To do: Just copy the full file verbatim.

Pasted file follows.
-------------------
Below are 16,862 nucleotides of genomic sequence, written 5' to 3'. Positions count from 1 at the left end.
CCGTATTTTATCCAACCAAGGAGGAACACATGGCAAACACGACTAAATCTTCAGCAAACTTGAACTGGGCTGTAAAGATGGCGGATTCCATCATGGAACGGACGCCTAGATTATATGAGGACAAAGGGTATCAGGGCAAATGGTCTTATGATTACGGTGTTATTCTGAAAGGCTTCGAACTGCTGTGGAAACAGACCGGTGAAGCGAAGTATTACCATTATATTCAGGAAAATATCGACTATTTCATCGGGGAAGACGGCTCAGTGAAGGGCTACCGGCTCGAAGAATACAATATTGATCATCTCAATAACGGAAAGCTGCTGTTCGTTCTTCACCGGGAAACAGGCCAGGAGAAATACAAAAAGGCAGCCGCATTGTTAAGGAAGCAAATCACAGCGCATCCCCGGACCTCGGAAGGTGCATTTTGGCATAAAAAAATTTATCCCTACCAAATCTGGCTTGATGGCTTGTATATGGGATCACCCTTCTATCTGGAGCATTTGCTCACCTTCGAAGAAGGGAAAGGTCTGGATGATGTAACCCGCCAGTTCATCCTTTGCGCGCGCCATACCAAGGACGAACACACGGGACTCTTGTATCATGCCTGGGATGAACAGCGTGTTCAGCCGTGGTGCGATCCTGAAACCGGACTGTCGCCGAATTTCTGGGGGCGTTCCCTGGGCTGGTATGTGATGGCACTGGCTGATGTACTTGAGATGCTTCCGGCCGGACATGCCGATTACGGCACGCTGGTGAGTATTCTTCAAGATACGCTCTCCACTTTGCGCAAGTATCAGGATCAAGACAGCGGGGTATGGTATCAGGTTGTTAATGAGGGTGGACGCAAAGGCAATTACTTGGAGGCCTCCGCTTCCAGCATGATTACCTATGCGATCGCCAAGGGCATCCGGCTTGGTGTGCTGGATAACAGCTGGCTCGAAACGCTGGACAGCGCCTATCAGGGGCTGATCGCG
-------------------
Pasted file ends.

Below are 16,862 nucleotides of genomic sequence, written 5' to 3'. Positions count from 1 at the left end.
CCGTATTTTATCCAACCAAGGAGGAACACATGGCAAACACGACTAAATCTTCAGCAAACTTGAACTGGGCTGTAAAGATGGCGGATTCCATCATGGAACGGACGCCTAGATTATATGAGGACAAAGGGTATCAGGGCAAATGGTCTTATGATTACGGTGTTATTCTGAAAGGCTTCGAACTGCTGTGGAAACAGACCGGTGAAGCGAAGTATTACCATTATATTCAGGAAAATATCGACTATTTCATCGGGGAAGACGGCTCAGTGAAGGGCTACCGGCTCGAAGAATACAATATTGATCATCTCAATAACGGAAAGCTGCTGTTCGTTCTTCACCGGGAAACAGGCCAGGAGAAATACAAAAAGGCAGCCGCATTGTTAAGGAAGCAAATCACAGCGCATCCCCGGACCTCGGAAGGTGCATTTTGGCATAAAAAAATTTATCCCTACCAAATCTGGCTTGATGGCTTGTATATGGGATCACCCTTCTATCTGGAGCATTTGCTCACCTTCGAAGAAGGGAAAGGTCTGGATGATGTAACCCGCCAGTTCATCCTTTGCGCGCGCCATACCAAGGACGAACACACGGGACTCTTGTATCATGCCTGGGATGAACAGCGTGTTCAGCCGTGGTGCGATCCTGAAACCGGACTGTCGCCGAATTTCTGGGGGCGTTCCCTGGGCTGGTATGTGATGGCACTGGCTGATGTACTTGAGATGCTTCCGGCCGGACATGCCGATTACGGCACGCTGGTGAGTATTCTTCAAGATACGCTCTCCACTTTGCGCAAGTATCAGGATCAAGACAGCGGGGTATGGTATCAGGTTGTTAATGAGGGTGGACGCAAAGGCAATTACTTGGAGGCCTCCGCTTCCAGCATGATTACCTATGCGATCGCCAAGGGCATCCGGCTTGGTGTGCTGGATAACAGCTGGCTCGAAACGCTGGACAGCGCCTATCAGGGGCTGATCGCG